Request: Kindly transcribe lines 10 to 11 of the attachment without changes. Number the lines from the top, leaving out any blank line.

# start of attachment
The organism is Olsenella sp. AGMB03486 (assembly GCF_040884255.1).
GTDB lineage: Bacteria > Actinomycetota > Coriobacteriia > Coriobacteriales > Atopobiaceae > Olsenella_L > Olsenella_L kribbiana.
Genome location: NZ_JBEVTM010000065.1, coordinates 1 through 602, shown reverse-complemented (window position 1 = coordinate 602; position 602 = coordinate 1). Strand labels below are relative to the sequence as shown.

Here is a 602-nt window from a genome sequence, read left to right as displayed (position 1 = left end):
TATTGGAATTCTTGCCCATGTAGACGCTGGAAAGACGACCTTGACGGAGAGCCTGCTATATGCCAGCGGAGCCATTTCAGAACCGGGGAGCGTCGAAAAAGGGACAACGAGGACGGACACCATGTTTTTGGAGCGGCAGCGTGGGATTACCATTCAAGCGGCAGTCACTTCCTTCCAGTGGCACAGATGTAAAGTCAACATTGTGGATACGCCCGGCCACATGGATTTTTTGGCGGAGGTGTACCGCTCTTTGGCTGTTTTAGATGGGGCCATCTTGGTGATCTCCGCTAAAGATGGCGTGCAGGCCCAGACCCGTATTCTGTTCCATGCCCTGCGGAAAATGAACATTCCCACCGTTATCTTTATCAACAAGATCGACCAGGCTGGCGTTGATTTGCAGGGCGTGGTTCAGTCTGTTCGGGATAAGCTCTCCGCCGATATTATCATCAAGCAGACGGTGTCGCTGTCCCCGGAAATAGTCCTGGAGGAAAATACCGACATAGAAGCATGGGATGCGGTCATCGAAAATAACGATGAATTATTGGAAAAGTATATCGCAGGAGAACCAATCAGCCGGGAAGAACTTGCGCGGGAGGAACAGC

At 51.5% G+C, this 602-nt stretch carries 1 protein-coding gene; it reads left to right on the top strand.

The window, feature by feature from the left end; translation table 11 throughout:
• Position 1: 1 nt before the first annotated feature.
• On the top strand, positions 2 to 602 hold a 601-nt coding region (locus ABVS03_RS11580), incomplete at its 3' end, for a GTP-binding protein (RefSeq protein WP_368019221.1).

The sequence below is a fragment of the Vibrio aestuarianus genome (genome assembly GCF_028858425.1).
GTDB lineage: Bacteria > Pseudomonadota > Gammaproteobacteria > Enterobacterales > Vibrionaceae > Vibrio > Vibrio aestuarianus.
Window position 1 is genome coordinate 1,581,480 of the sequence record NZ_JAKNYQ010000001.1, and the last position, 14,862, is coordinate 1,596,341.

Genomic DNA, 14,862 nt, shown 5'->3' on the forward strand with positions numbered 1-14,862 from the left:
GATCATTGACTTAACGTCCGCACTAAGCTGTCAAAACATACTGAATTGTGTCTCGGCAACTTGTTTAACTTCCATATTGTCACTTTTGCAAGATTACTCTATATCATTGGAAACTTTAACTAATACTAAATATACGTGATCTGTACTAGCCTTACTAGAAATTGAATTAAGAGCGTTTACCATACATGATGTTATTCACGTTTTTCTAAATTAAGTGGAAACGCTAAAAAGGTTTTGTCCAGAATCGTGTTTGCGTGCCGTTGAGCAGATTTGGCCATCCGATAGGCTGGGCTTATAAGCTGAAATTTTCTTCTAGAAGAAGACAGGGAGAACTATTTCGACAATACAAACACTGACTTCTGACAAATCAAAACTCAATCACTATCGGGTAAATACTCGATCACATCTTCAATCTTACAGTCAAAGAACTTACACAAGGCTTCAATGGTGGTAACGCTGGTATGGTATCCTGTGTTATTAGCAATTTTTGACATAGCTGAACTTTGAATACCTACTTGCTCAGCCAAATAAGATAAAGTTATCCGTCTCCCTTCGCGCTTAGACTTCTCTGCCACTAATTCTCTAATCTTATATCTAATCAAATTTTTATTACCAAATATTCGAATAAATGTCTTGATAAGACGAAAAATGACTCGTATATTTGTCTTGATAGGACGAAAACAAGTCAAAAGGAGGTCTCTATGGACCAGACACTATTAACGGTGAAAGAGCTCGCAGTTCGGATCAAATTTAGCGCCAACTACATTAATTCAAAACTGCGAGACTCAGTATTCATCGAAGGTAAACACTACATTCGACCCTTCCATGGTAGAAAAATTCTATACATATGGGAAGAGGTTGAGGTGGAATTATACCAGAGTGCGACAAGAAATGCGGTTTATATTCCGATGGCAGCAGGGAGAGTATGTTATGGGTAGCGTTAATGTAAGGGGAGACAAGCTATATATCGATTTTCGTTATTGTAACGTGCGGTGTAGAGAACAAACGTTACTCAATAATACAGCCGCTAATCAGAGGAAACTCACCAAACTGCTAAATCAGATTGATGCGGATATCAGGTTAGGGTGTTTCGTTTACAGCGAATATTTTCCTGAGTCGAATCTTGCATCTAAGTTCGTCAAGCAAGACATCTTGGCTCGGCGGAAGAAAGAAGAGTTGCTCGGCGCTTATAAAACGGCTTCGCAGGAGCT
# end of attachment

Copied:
The sequence below is a fragment of the Vibrio aestuarianus genome (genome assembly GCF_028858425.1).
GTDB lineage: Bacteria > Pseudomonadota > Gammaproteobacteria > Enterobacterales > Vibrionaceae > Vibrio > Vibrio aestuarianus.